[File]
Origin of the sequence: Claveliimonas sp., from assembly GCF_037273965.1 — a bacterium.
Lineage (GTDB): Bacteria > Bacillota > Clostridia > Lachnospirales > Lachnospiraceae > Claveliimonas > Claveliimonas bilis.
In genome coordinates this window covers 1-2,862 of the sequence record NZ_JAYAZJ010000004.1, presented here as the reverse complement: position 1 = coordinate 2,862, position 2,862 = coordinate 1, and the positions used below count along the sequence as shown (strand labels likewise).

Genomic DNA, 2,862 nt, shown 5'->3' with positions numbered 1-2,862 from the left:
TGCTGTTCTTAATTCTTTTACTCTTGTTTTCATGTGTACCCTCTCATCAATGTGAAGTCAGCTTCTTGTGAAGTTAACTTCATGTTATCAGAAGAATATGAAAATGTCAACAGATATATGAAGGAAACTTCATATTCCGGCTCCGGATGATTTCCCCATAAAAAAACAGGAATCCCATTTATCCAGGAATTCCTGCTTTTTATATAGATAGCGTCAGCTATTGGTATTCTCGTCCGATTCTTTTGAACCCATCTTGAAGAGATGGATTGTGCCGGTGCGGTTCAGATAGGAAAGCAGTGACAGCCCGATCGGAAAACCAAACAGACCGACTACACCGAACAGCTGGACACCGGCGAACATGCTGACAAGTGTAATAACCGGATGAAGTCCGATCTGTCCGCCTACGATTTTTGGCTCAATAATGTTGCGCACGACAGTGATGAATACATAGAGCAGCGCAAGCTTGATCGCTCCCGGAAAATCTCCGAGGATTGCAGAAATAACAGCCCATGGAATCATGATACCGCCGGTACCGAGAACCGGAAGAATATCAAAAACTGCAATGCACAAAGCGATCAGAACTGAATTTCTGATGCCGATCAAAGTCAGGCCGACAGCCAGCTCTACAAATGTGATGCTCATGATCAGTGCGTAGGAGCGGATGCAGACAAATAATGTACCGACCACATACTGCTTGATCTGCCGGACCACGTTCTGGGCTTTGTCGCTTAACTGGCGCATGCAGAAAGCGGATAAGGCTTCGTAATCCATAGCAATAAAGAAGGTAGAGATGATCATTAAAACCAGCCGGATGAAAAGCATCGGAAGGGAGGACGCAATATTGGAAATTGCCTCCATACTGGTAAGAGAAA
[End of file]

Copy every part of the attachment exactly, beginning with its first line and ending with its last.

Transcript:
Origin of the sequence: Claveliimonas sp., from assembly GCF_037273965.1 — a bacterium.
Lineage (GTDB): Bacteria > Bacillota > Clostridia > Lachnospirales > Lachnospiraceae > Claveliimonas > Claveliimonas bilis.
In genome coordinates this window covers 1-2,862 of the sequence record NZ_JAYAZJ010000004.1, presented here as the reverse complement: position 1 = coordinate 2,862, position 2,862 = coordinate 1, and the positions used below count along the sequence as shown (strand labels likewise).

Genomic DNA, 2,862 nt, shown 5'->3' with positions numbered 1-2,862 from the left:
TGCTGTTCTTAATTCTTTTACTCTTGTTTTCATGTGTACCCTCTCATCAATGTGAAGTCAGCTTCTTGTGAAGTTAACTTCATGTTATCAGAAGAATATGAAAATGTCAACAGATATATGAAGGAAACTTCATATTCCGGCTCCGGATGATTTCCCCATAAAAAAACAGGAATCCCATTTATCCAGGAATTCCTGCTTTTTATATAGATAGCGTCAGCTATTGGTATTCTCGTCCGATTCTTTTGAACCCATCTTGAAGAGATGGATTGTGCCGGTGCGGTTCAGATAGGAAAGCAGTGACAGCCCGATCGGAAAACCAAACAGACCGACTACACCGAACAGCTGGACACCGGCGAACATGCTGACAAGTGTAATAACCGGATGAAGTCCGATCTGTCCGCCTACGATTTTTGGCTCAATAATGTTGCGCACGACAGTGATGAATACATAGAGCAGCGCAAGCTTGATCGCTCCCGGAAAATCTCCGAGGATTGCAGAAATAACAGCCCATGGAATCATGATACCGCCGGTACCGAGAACCGGAAGAATATCAAAAACTGCAATGCACAAAGCGATCAGAACTGAATTTCTGATGCCGATCAAAGTCAGGCCGACAGCCAGCTCTACAAATGTGATGCTCATGATCAGTGCGTAGGAGCGGATGCAGACAAATAATGTACCGACCACATACTGCTTGATCTGCCGGACCACGTTCTGGGCTTTGTCGCTTAACTGGCGCATGCAGAAAGCGGATAAGGCTTCGTAATCCATAGCAATAAAGAAGGTAGAGATGATCATTAAAACCAGCCGGATGAAAAGCATCGGAAGGGAGGACGCAATATTGGAAATTGCCTCCATACTGGTAAGAGAAA